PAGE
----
Melissa WolfKlain delights as she details Val’s surgical saga in “Dance: Ten; Looks: Three”; Maggie Connard is perfect for Judy, the tall girl with two left feet when not dancing and an awkward sense of humor; and Gwen Tessman conjures images of old-time comediennes with a blend of endearing goofiness and realism as Kristine, who, per her own admission, just can’t “Sing!” (M. Javi Harnly as Kristine’s sympathetic Italian husband Al is goofily distinctive with a skinny frame and soft voice).

Mark (Zeke Edmonds), (back) Val (Melissa WolfKlain),
Diana Morales (Samantha Rose Cárdenas)

Also notable: Nicholas Yenson successfully blends sarcasm with acerbic sincerity as the scarf-wearing Bobby, a self-aware, self-deprecating man who survived a rigid upper-class background; true triple-threat Tony Conaty — a standout — plays Mike, an assertive but adorable Bronx-ite who discovered tap very early on (and tells us about it in “I Can Do That”); and Zeke Edmonds, who has the sweetest pipes, is truly funny as Mark, the youngest dancer in the group, who recalls the time he diagnosed his own appendicitis and then misdiagnosed a wet-dream as gonorrhea.

Ruri Kodama as Connie, (back) Tony Conaty, Dalton Bertolone,
Nicole Helfer, Alison Ewing, Nicholas Yenson

Alex Rodriguez wisely plays down the heartbreaking story of Paul, who endured his uneasy adolescence by joining a transvestite burlesque in Harlem (this is one of the juiciest monologues in the history of musicals). Keith Pinto is perfectly cast as the domineering director, Zach; Pinto, who can still dance up a storm, played Zach as ragged and a bit tired; even though Zach isn’t looking for work, his own vanity and aging issues come to play when he wonders why dancers even do what they do. As Zach’s dance captain and assistant Lori, Ann Warque goes for eye-rolling impatience, a choice that works and one which I’ve never seen before.

Paul (center - Alex Rodriguez) with Cast

A wonderful actress and singer, Nicole Helfer has some of that spark and star power necessary for us believe Cassie has what it takes to be a headliner above all the other gypsies. Through no fault of Helfer, her solo dance and song, “The Music and the Mirror,” is just too long with uninteresting, repetitive choreography and feels a bit leaden. I was hoping this would be the Chorus Line to change that, but the productions I’ve seen hew too close to Bennett’s original choreography, which was specifically for soon-to-be ex-wife Donna McKechnie. Aside from that, Helfer as choreographer recreates Bennett and Bob Avian’s original choreography stupendously well.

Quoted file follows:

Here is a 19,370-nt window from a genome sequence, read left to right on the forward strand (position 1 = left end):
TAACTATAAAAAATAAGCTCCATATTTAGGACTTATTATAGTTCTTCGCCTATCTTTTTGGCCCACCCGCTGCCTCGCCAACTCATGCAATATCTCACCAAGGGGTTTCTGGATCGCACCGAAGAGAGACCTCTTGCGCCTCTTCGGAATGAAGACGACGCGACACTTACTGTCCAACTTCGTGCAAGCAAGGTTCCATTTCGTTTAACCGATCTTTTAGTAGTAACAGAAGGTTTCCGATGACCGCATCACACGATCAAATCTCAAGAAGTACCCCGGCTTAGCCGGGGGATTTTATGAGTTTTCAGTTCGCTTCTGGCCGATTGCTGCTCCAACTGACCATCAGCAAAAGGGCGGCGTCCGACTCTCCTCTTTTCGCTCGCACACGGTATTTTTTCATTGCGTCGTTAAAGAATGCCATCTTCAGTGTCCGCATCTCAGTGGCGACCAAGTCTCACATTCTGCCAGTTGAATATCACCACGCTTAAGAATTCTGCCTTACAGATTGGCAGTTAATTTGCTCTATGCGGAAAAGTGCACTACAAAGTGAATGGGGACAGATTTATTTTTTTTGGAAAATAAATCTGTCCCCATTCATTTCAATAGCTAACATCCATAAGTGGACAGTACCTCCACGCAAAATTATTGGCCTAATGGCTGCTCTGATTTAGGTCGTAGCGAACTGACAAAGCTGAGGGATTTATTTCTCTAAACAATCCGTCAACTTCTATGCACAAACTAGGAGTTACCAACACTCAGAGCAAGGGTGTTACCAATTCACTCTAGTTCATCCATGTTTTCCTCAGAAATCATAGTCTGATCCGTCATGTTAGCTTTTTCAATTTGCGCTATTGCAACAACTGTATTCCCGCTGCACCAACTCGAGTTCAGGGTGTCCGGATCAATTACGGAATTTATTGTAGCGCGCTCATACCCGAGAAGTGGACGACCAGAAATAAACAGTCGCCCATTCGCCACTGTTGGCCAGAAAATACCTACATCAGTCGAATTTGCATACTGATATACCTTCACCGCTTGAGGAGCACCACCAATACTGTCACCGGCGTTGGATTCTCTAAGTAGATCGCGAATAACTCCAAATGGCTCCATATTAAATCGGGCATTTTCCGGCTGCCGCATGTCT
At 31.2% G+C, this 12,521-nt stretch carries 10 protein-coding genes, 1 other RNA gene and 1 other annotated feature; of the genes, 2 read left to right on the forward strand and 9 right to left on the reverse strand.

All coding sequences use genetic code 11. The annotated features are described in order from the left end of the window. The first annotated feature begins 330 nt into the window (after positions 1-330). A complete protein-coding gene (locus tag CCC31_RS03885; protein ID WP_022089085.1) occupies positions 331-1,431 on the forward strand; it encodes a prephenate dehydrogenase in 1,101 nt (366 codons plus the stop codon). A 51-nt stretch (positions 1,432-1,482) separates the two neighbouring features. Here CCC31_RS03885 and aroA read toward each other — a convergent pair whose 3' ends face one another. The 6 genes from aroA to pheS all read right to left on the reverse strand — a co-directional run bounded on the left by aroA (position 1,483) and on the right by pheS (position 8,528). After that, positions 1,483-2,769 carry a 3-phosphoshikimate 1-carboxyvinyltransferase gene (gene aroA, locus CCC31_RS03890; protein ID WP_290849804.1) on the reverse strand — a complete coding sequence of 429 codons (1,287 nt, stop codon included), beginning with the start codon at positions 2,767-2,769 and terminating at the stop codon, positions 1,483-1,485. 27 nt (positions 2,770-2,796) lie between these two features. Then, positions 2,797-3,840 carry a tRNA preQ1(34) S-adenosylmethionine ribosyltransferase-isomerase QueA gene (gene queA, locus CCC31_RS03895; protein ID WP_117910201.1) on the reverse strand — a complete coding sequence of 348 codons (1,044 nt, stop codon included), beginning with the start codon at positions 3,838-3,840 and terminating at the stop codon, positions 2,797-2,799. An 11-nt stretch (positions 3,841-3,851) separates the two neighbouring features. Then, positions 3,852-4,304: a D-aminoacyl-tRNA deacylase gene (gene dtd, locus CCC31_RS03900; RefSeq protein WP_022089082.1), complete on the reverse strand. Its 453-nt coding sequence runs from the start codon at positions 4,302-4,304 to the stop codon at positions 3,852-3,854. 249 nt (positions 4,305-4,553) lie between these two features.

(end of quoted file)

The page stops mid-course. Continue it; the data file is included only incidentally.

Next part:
Cassie (Nicole Helfer) and her ex, director Zach (Keith Pinto)

James Kirkwood and Nicholas Dante’s book (which is far too salty for the younger kids) holds up remarkably well, as do the songs of Marvin Hamlisch (music) and Edward Kleban (lyrics). As with many revivals, the costumes (Abra Berman) and movement mimic Michael Bennett’s original version, and I wouldn’t have it any other way: It’s a tribute to that great pre-AIDS era before theater became more an entertainment conglomerate than an art form (both Dante and Bennett succumbed to the disease).

The Ensemble

It’s ironic that, after we get to know the eight “dance gypsies” chosen from the twenty-four who endure this grueling try-out, the survivors get swallowed up in “One,” a massive finale where the thing that counts is the lockstep anonymity of a kick line. The humanity that went into the song and monologue confessionals — during which auditioners testify to the resilience, sexiness, escapism and transience of their trade — yields to the conformity of interchangeable parts. This “one singular sensation” is American individuality feeding American efficiency. It’s an oh-so necessary ending that makes a statement and has you dancing out of the theater — if you haven’t already floated out.


photos by Jessica Palopoli / San Francisco Playhouse

A Chorus Line
San Francisco Playhouse, 450 Post Street in San Francisco
Tues-Thurs at 7; Fri at 8; Sat at 3 & 8; Sun at 2 & 7
ends September 9, 2023 EXTENDED to September 16, 2023
for tickets ($15-$100), call 415.677.9596 or visit SF Playhouse